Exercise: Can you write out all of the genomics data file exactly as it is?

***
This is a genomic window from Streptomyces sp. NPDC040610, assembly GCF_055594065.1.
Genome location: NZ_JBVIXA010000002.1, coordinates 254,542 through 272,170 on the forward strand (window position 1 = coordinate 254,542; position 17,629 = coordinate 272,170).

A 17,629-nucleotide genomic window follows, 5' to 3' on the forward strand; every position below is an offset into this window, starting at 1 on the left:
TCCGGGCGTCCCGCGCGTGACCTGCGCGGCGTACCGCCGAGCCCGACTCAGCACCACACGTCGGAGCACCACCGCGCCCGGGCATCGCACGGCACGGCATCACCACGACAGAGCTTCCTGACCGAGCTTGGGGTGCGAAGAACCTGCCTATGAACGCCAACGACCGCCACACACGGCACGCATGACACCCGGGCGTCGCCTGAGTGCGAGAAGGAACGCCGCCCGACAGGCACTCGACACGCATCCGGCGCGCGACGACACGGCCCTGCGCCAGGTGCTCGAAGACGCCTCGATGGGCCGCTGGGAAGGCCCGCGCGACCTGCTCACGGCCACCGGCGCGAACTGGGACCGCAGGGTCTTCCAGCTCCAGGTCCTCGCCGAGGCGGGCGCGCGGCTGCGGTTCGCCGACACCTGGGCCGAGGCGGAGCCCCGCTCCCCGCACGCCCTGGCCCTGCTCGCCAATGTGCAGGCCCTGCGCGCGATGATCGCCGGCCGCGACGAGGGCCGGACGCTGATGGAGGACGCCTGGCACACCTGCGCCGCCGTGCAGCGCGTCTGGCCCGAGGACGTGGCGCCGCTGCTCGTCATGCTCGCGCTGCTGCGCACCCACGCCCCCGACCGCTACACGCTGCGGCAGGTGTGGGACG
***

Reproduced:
This is a genomic window from Streptomyces sp. NPDC040610, assembly GCF_055594065.1.
Genome location: NZ_JBVIXA010000002.1, coordinates 254,542 through 272,170 on the forward strand (window position 1 = coordinate 254,542; position 17,629 = coordinate 272,170).

A 17,629-nucleotide genomic window follows, 5' to 3' on the forward strand; every position below is an offset into this window, starting at 1 on the left:
TCCGGGCGTCCCGCGCGTGACCTGCGCGGCGTACCGCCGAGCCCGACTCAGCACCACACGTCGGAGCACCACCGCGCCCGGGCATCGCACGGCACGGCATCACCACGACAGAGCTTCCTGACCGAGCTTGGGGTGCGAAGAACCTGCCTATGAACGCCAACGACCGCCACACACGGCACGCATGACACCCGGGCGTCGCCTGAGTGCGAGAAGGAACGCCGCCCGACAGGCACTCGACACGCATCCGGCGCGCGACGACACGGCCCTGCGCCAGGTGCTCGAAGACGCCTCGATGGGCCGCTGGGAAGGCCCGCGCGACCTGCTCACGGCCACCGGCGCGAACTGGGACCGCAGGGTCTTCCAGCTCCAGGTCCTCGCCGAGGCGGGCGCGCGGCTGCGGTTCGCCGACACCTGGGCCGAGGCGGAGCCCCGCTCCCCGCACGCCCTGGCCCTGCTCGCCAATGTGCAGGCCCTGCGCGCGATGATCGCCGGCCGCGACGAGGGCCGGACGCTGATGGAGGACGCCTGGCACACCTGCGCCGCCGTGCAGCGCGTCTGGCCCGAGGACGTGGCGCCGCTGCTCGTCATGCTCGCGCTGCTGCGCACCCACGCCCCCGACCGCTACACGCTGCGGCAGGTGTGGGACG